Bob Almond, a very talented inker, is responsible for setting up the Inkwell Awards, which recognize excellence in inking.  One of the great things about the Inkwells is that they have helped to demonstrate the importance of inking by putting out various examples of both “before and after” pieces and penciled artwork that have been inked by different artists to demonstrate what each illustrator brings to the table.  I encourage everyone to look through their website and Facebook page.  There’s a great deal of beautiful artwork on display that really puts the spotlight on the crucial role inking plays.

One last indication of the importance of inking is the rise in prevalence over the last decade of comic books that have been printed from uninked pencil artwork.  I first noticed this in 2001 when Marvel began publishing X-Treme X-Men, featuring the art of Salvador Larroca.  The book was shot directly from Larroca’s extremely tight, finished pencils.  I was never a huge fan of this, because however detailed the penciling may have been it still seemed to be missing something, and the printed comics just looked rather faint and, well, blurry.  It’s a bit difficult to describe.  But I would have much preferred it if there had been an inker on the book.

Art wise, I felt X-Treme X-Men was much improved in its third year, when the art team of penciler Igor Kordey & inker Scott Hanna came on board.  And, again, that also demonstrated the importance of an inker.  Anyone who is familiar with Kordey’s work will probably know that when he inks his own pencils, it has a rough, gritty style a bit reminiscent of Joe Kubert. In contract, when he was inked by Hanna, the result is a more polished, slick look. Kordey is usually his own best inker, but he and Hanna definitely did make a very good art team.

In any case, as far as the practice of printing from uninked pencils goes, one of the main publishers to use this is Dynamite Entertainment.  They have many talented artists working for them, but the uninked art has its drawbacks, the same I cited concerning Larroca’s work.  This especially stood out for me when Mike Lilly was working at Dynamite.  I love Lilly’s art, and he did nice stuff for Dynamite.  But it would have been even stronger if he had been paired up an inker.  Someone like Bob Almond, who had worked very well with Lilly in the past, would have given it a very polished heft, making it more substantive.  The lack of inkers on so many of Dynamite’s titles is the major reason why I do not purchase more of their books.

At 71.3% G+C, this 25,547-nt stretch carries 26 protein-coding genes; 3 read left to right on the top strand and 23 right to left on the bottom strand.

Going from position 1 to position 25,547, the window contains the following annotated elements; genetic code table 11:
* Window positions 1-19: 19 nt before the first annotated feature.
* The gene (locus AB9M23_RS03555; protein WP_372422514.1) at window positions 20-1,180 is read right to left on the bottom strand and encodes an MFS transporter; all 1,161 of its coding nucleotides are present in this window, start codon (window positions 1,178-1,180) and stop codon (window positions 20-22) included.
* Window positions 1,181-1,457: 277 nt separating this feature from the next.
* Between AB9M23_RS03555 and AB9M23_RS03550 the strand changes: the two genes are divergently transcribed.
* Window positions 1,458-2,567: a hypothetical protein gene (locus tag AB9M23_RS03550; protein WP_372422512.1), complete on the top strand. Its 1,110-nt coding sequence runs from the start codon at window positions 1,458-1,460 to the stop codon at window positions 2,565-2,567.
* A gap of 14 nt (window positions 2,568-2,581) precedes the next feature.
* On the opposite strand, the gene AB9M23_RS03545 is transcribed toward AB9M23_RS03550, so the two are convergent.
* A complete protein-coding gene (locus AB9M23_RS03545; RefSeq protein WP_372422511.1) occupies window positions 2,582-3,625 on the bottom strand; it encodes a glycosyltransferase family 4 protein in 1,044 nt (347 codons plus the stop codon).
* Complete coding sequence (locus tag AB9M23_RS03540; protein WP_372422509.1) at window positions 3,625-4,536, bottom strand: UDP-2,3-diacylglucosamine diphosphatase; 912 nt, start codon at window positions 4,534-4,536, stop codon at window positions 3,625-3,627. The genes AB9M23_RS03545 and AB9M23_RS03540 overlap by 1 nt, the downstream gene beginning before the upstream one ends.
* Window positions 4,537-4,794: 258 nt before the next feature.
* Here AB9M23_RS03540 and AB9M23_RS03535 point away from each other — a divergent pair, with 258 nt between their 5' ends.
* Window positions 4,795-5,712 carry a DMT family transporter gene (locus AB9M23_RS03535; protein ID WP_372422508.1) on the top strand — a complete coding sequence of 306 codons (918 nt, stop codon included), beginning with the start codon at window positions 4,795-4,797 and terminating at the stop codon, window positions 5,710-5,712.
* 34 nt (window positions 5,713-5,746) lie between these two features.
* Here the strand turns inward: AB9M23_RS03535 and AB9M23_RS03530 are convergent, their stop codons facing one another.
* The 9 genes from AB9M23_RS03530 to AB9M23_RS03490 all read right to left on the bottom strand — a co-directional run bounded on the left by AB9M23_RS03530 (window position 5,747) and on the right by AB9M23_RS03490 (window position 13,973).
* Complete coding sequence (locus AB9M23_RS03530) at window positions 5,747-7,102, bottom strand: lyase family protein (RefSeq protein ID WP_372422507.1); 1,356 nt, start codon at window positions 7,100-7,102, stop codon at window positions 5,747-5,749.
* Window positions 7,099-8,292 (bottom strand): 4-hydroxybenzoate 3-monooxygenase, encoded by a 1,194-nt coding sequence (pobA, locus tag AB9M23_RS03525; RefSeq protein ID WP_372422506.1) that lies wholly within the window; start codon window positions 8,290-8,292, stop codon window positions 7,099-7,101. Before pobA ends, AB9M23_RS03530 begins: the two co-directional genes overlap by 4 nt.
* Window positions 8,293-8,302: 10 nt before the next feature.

In conclusion, inkers play an extremely vital part of the creative process in the production of comic books.  I hope that this blog entry has helped to shed a little bit of light on the role that they play, and leads to a greater appreciation for their talents & efforts.

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36 thoughts on “Thinking About Inking: the role of comic book inkers

  1. Great article. The comparison of inkers on the same penciled piece is always very enlightening. I really like the Hulk image in the article and wish a scan of the pencils were around to see how each of the artists varied as compared to the pencils. The Inkwell inker events are really fun to see as well.

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  2. A small nitpick. That line in Chasing Amy was from somebody who was not well versed in the art of inking. It was pointing out that inkers are not in fact “tracers”. Kevin knows this, having worked in the comic industry and having been a life long appreciator of the medium.

    That being said, I love the article. Inking is as varied and nuanced as any art form and it should be recognized as such. Thank you.

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    • Yeah, if the “pencils” are really loose and unfinished, it’s rightly labeled “layouts” or “breakdowns.” That’s just putting the bulk of the illustration workload on the inker.

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  3. Great article, Ben. Thanks for posting the page of Mike Zeck’s Hulk inked by Layton, Janson, Palmer and Rubinstein. That page in Comics Scene was my introduction to how much inkers added their own styles to the pencils. I agree that comics printed from the penciled pages just don’t have the same effect as inked art.

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    • Thank you for the kind words. For myself, the first time I really began to understand the importance of an inker was that DC Comics editorial page from the early 1990s where the same Batman pencil panel was re-inked by three different artists. It was extremely enlightnening. Scott Hanna was one of those three inkers, and after he read this blog post, he posted a scan of that editorial piece on his Facebook page. As you say, the Hulk illustration is also extremely revealing & educational about the crucial role an inker plays in the finished look of the artwork.